With respect to first-generation biofuels in Europe, approximately 4% of total area under cereal and beet production is used for energy crops (bioethanol production), with a clear preponderance of cereals (more than 75%).
However, the share of sugar beets may increase, with the elimination of sugar quotas from the Common Agricultural Policy (CAP) in 2017. With respect to biodiesel, limits on the area available for oilseed crops have nearly been reached. With more than half of the area under rapeseed production used for energy crops, the limitations on expanding this process are being reached.
In this context, the European Commission is attempting to define sustainability criteria for the use of biomass resources in energy production, in order to limit additional reliance on food resources and ensure best environmental practices. The first-generation processes using these food resources will no longer benefit from public assistance in 2020, and will be capped at a maximum rate of 7% incorporation in the energy mix for the transport sector. In addition, waste resources count twofold for target accounting purposes. Hence the rapid development of waste cooking oil and other animal fat biodiesels, which represented nearly a quarter of resources in the European biodiesel market for 2014.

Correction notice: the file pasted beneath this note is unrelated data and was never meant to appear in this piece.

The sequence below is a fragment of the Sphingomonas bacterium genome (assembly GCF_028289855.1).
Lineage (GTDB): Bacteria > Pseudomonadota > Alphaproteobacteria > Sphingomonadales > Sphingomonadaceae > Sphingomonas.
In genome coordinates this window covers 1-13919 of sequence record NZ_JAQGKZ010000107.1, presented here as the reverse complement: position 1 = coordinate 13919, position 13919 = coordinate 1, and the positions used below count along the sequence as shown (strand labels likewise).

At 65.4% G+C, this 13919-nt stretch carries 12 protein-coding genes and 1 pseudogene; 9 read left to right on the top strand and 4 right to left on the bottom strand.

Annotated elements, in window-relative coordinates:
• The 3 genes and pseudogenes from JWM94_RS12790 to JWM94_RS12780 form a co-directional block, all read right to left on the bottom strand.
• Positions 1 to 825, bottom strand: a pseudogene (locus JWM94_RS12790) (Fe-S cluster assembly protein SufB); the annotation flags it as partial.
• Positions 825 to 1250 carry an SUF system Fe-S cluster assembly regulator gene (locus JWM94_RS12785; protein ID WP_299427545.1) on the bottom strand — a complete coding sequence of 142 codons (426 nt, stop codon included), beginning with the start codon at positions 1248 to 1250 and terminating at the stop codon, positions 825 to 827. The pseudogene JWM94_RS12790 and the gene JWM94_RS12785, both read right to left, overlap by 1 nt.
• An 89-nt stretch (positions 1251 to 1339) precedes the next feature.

Lignocellulosic processes using forest or agricultural resources, or industrial residues (such as straw, forest residues or paper mill black liquors) will also benefit. The planting of dedicated lignocellulosic crops (miscanthus, short rotation coppice, etc.) may be regulated by restricting the type of areas used for their cultivation.
These lignocellulosic resources are currently being studied with a view to developing second-generation biofuels. The first commercial lignocellulosic ethanol units were launched at the end of 2013 and then in 2014, in the United States, Brazil, Europe and China. Today there are more than ten commercial 2G ethanol units worldwide, including five in the United States, two in Brazil and in China, and one in Europe and in Canada. The United States, China, Canada and Europe also have a number of demonstration projects in development.